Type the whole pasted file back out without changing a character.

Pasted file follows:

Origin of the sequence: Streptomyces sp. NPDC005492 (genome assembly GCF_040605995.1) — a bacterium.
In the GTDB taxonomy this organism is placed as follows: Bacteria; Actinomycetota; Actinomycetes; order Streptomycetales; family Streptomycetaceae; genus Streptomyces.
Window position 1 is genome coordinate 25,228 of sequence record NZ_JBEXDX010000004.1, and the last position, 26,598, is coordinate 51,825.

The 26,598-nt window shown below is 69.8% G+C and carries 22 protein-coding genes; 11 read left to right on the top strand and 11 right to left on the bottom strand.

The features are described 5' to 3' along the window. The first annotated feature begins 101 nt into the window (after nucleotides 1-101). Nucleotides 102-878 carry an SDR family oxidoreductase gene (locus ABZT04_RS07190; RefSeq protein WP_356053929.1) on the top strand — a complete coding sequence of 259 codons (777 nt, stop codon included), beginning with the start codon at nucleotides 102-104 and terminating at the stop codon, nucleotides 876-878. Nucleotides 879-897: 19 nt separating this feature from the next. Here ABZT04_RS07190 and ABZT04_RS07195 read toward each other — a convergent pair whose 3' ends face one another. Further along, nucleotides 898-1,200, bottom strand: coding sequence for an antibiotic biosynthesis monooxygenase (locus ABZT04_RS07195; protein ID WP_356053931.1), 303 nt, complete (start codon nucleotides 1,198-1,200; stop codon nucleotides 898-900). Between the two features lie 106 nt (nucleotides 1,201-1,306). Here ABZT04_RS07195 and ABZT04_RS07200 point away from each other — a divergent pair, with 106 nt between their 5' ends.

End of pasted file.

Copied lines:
Origin of the sequence: Streptomyces sp. NPDC005492 (genome assembly GCF_040605995.1) — a bacterium.
In the GTDB taxonomy this organism is placed as follows: Bacteria; Actinomycetota; Actinomycetes; order Streptomycetales; family Streptomycetaceae; genus Streptomyces.
Window position 1 is genome coordinate 25,228 of sequence record NZ_JBEXDX010000004.1, and the last position, 26,598, is coordinate 51,825.

The 26,598-nt window shown below is 69.8% G+C and carries 22 protein-coding genes; 11 read left to right on the top strand and 11 right to left on the bottom strand.

The features are described 5' to 3' along the window. The first annotated feature begins 101 nt into the window (after nucleotides 1-101). Nucleotides 102-878 carry an SDR family oxidoreductase gene (locus ABZT04_RS07190; RefSeq protein WP_356053929.1) on the top strand — a complete coding sequence of 259 codons (777 nt, stop codon included), beginning with the start codon at nucleotides 102-104 and terminating at the stop codon, nucleotides 876-878. Nucleotides 879-897: 19 nt separating this feature from the next. Here ABZT04_RS07190 and ABZT04_RS07195 read toward each other — a convergent pair whose 3' ends face one another. Further along, nucleotides 898-1,200, bottom strand: coding sequence for an antibiotic biosynthesis monooxygenase (locus ABZT04_RS07195; protein ID WP_356053931.1), 303 nt, complete (start codon nucleotides 1,198-1,200; stop codon nucleotides 898-900). Between the two features lie 106 nt (nucleotides 1,201-1,306). Here ABZT04_RS07195 and ABZT04_RS07200 point away from each other — a divergent pair, with 106 nt between their 5' ends.